Cyclades

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Cyclades
Νομός Κυκλάδων
Former prefecture
Location of Cyclades in Greece
Location of Cyclades in Greece
Location of municipalities within Cyclades Prefecture
Location of municipalities within Cyclades Prefecture
Country Greece
Periphery South Aegean
Established 1833
Disestablished 2010
Capital Ermoupoli
Subdivisions
Area
 • Total 2,572 km2 (993 sq mi)
Area rank 23rdh
Population (2005)
 • Total 119,549
 • Rank 29th
 • Density 46/km2 (120/sq mi)
 • Density rank 34th
Postal codes 84x xx
Area codes 228x0
ISO 3166 code GR-82

The Cyclades (/ˈsɪklədz/; Greek: Κυκλάδες, [cikˈlaðes]) is a Greek island group in the Aegean Sea, southeast of mainland Greece and a former administrative prefecture of Greece. They are one of the island groups which constitute the Aegean archipelago. The name refers to the islands around (κυκλάς), the sacred island of Delos. The Cyclades is where the native Greek breed of cat (the Aegean cat) originated.

History[edit]

Harp player, example of Cycladic art, at the National Archeological Museum, Athens

The significant Late Neolithic and Early Bronze Age Cycladic culture is best known for its schematic, flat idols carved out of the islands' pure white marble centuries before the great Middle Bronze Age ("Minoan") culture arose in Crete, to the south: these figures have been looted from burials to satisfy a thriving Cycladic antiquities market since the early 20th century.

A distinctive Neolithic culture amalgamating Anatolian and mainland Greek elements arose in the western Aegean before 4000 BCE, based on emmer wheat and wild-type barley, sheep and goats, pigs, and tuna that were apparently speared from small boats (Rutter). Excavated sites include Saliagos and Kephala (on Keos) with signs of copper-working, Each of the small Cycladic islands could support no more than a few thousand people, though Late Cycladic boat models show that fifty oarsmen could be assembled from the scattered communities (Rutter), and when the highly organized palace-culture of Crete arose, the islands faded into insignificance, with the exception of Delos, which retained its archaic reputation as a sanctuary throughout antiquity and until the emergence of Christianity.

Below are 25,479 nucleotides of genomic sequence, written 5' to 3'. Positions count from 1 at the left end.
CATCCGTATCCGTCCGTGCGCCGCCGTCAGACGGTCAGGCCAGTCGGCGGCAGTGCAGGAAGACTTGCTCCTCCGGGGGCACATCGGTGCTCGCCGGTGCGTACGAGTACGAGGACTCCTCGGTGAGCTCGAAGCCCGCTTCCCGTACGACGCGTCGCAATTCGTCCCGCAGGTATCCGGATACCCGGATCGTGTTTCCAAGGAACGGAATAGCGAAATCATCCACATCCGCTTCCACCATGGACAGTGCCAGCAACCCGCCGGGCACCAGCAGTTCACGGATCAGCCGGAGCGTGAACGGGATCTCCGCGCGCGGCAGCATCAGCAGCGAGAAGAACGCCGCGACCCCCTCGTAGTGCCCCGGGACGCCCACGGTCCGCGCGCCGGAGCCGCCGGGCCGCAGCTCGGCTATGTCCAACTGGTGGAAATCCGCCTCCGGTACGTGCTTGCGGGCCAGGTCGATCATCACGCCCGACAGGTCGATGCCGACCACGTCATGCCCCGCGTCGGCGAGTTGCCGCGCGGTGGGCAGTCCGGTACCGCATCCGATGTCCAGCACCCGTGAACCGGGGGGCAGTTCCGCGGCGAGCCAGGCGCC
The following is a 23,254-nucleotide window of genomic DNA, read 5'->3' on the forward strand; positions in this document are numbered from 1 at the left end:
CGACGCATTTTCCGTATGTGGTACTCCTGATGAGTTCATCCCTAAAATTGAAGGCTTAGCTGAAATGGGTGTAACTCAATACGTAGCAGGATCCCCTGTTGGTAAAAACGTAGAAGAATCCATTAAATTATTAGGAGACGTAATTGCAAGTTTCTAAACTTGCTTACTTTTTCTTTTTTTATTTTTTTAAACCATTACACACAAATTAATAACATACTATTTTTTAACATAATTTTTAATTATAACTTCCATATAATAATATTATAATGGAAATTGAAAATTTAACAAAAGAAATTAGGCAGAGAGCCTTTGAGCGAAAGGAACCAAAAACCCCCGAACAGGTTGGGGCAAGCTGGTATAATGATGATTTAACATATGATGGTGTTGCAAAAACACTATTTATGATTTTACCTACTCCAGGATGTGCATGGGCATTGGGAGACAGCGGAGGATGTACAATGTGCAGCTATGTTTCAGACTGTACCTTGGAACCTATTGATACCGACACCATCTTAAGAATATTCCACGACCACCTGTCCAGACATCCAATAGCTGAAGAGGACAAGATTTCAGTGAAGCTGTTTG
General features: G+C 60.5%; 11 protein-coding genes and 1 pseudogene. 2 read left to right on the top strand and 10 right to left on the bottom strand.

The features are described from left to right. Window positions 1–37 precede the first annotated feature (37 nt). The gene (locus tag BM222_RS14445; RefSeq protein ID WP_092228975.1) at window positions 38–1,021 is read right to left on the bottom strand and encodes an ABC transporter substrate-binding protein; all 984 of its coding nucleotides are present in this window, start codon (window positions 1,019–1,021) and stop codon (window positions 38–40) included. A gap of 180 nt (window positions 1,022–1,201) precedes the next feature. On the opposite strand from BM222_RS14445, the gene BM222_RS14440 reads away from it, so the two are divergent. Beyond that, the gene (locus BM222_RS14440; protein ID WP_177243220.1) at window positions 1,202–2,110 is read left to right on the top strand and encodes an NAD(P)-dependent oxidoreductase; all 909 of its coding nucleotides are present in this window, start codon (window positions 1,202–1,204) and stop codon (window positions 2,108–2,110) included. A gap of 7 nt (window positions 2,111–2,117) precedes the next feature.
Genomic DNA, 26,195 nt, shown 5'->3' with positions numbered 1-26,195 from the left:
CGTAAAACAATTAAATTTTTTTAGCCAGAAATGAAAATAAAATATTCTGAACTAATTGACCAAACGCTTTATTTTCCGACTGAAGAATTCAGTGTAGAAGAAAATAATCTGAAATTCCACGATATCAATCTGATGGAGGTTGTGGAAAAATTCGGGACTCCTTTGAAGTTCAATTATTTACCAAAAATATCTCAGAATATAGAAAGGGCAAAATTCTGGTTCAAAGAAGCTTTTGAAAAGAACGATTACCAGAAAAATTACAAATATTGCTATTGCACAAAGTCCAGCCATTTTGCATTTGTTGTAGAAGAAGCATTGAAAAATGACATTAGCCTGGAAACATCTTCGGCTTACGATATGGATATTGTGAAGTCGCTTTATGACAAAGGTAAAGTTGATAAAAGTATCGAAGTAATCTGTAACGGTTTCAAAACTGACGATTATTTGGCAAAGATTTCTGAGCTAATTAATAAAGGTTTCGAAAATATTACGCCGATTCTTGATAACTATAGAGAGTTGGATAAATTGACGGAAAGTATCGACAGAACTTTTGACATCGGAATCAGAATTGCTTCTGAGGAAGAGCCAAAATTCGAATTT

Archaeology[edit]

Ancient theatre, Delos

The first archaeological excavations of the 1880s were followed by systematic work by the British School at Athens and by Christos Tsountas, who investigated burial sites on several islands in 1898–1899 and coined the term "Cycladic civilization". Interest lagged, then picked up in the mid-20th century, as collectors competed for the modern-looking figures that seemed so similar to sculpture by Jean Arp or Constantin Brâncuși. Sites were looted and a brisk trade in forgeries arose. The context for many of these Cycladic figurines has been mostly destroyed and their meaning may never be completely understood. Another intriguing and mysterious object is that of the Cycladic frying pans. More accurate archaeology has revealed the broad outlines of a farming and seafaring culture that had immigrated from Asia Minor c. 5000 BCE. Early Cycladic culture evolved in three phases, between c. 33002000 BCE, when it was increasingly swamped in the rising influence of Minoan Crete. The culture of mainland Greece contemporary with Cycladic culture is called Helladic culture.

In recent decades the Cyclades islands have become popular with European and other tourists, and as a result there have been problems with erosion, pollution, and water shortages.